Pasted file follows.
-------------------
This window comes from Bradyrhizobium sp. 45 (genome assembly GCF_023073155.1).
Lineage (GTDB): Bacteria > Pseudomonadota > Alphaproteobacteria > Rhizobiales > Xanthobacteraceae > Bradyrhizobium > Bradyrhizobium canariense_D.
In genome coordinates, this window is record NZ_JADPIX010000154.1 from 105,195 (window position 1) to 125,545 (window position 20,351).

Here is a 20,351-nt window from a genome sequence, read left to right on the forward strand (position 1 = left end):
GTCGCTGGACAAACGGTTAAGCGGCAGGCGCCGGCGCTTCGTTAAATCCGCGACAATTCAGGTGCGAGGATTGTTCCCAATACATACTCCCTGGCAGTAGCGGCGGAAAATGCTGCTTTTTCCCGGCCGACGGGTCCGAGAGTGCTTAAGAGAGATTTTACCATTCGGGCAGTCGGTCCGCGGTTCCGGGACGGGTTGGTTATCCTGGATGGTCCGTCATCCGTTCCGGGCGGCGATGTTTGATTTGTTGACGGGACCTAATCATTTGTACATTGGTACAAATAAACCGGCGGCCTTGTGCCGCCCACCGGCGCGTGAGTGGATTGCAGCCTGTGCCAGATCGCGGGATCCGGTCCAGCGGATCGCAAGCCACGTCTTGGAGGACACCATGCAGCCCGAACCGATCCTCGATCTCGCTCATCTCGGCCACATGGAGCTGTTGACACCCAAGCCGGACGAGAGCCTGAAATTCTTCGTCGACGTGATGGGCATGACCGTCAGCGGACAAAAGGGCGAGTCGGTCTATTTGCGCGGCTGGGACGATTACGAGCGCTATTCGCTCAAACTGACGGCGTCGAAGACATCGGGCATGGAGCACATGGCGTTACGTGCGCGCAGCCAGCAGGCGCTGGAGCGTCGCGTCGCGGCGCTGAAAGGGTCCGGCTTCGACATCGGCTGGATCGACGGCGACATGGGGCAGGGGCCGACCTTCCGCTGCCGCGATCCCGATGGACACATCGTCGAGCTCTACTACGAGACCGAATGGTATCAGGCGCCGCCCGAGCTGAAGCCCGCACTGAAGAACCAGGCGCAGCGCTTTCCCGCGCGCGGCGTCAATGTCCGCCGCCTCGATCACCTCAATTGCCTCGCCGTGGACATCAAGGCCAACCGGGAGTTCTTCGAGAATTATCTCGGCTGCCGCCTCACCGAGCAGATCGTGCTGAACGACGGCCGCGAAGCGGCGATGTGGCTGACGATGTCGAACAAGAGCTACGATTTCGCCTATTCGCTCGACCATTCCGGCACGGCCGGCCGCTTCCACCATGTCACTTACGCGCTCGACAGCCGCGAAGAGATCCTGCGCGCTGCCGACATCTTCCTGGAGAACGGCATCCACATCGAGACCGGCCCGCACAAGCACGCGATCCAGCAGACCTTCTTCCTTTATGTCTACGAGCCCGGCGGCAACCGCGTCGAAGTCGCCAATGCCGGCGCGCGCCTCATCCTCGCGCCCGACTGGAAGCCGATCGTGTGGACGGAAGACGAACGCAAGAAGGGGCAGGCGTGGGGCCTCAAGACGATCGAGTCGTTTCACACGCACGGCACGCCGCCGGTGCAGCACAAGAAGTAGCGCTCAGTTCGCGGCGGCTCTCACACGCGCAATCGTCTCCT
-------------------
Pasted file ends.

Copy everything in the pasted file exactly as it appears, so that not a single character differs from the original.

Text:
This window comes from Bradyrhizobium sp. 45 (genome assembly GCF_023073155.1).
Lineage (GTDB): Bacteria > Pseudomonadota > Alphaproteobacteria > Rhizobiales > Xanthobacteraceae > Bradyrhizobium > Bradyrhizobium canariense_D.
In genome coordinates, this window is record NZ_JADPIX010000154.1 from 105,195 (window position 1) to 125,545 (window position 20,351).

Here is a 20,351-nt window from a genome sequence, read left to right on the forward strand (position 1 = left end):
GTCGCTGGACAAACGGTTAAGCGGCAGGCGCCGGCGCTTCGTTAAATCCGCGACAATTCAGGTGCGAGGATTGTTCCCAATACATACTCCCTGGCAGTAGCGGCGGAAAATGCTGCTTTTTCCCGGCCGACGGGTCCGAGAGTGCTTAAGAGAGATTTTACCATTCGGGCAGTCGGTCCGCGGTTCCGGGACGGGTTGGTTATCCTGGATGGTCCGTCATCCGTTCCGGGCGGCGATGTTTGATTTGTTGACGGGACCTAATCATTTGTACATTGGTACAAATAAACCGGCGGCCTTGTGCCGCCCACCGGCGCGTGAGTGGATTGCAGCCTGTGCCAGATCGCGGGATCCGGTCCAGCGGATCGCAAGCCACGTCTTGGAGGACACCATGCAGCCCGAACCGATCCTCGATCTCGCTCATCTCGGCCACATGGAGCTGTTGACACCCAAGCCGGACGAGAGCCTGAAATTCTTCGTCGACGTGATGGGCATGACCGTCAGCGGACAAAAGGGCGAGTCGGTCTATTTGCGCGGCTGGGACGATTACGAGCGCTATTCGCTCAAACTGACGGCGTCGAAGACATCGGGCATGGAGCACATGGCGTTACGTGCGCGCAGCCAGCAGGCGCTGGAGCGTCGCGTCGCGGCGCTGAAAGGGTCCGGCTTCGACATCGGCTGGATCGACGGCGACATGGGGCAGGGGCCGACCTTCCGCTGCCGCGATCCCGATGGACACATCGTCGAGCTCTACTACGAGACCGAATGGTATCAGGCGCCGCCCGAGCTGAAGCCCGCACTGAAGAACCAGGCGCAGCGCTTTCCCGCGCGCGGCGTCAATGTCCGCCGCCTCGATCACCTCAATTGCCTCGCCGTGGACATCAAGGCCAACCGGGAGTTCTTCGAGAATTATCTCGGCTGCCGCCTCACCGAGCAGATCGTGCTGAACGACGGCCGCGAAGCGGCGATGTGGCTGACGATGTCGAACAAGAGCTACGATTTCGCCTATTCGCTCGACCATTCCGGCACGGCCGGCCGCTTCCACCATGTCACTTACGCGCTCGACAGCCGCGAAGAGATCCTGCGCGCTGCCGACATCTTCCTGGAGAACGGCATCCACATCGAGACCGGCCCGCACAAGCACGCGATCCAGCAGACCTTCTTCCTTTATGTCTACGAGCCCGGCGGCAACCGCGTCGAAGTCGCCAATGCCGGCGCGCGCCTCATCCTCGCGCCCGACTGGAAGCCGATCGTGTGGACGGAAGACGAACGCAAGAAGGGGCAGGCGTGGGGCCTCAAGACGATCGAGTCGTTTCACACGCACGGCACGCCGCCGGTGCAGCACAAGAAGTAGCGCTCAGTTCGCGGCGGCTCTCACACGCGCAATCGTCTCCT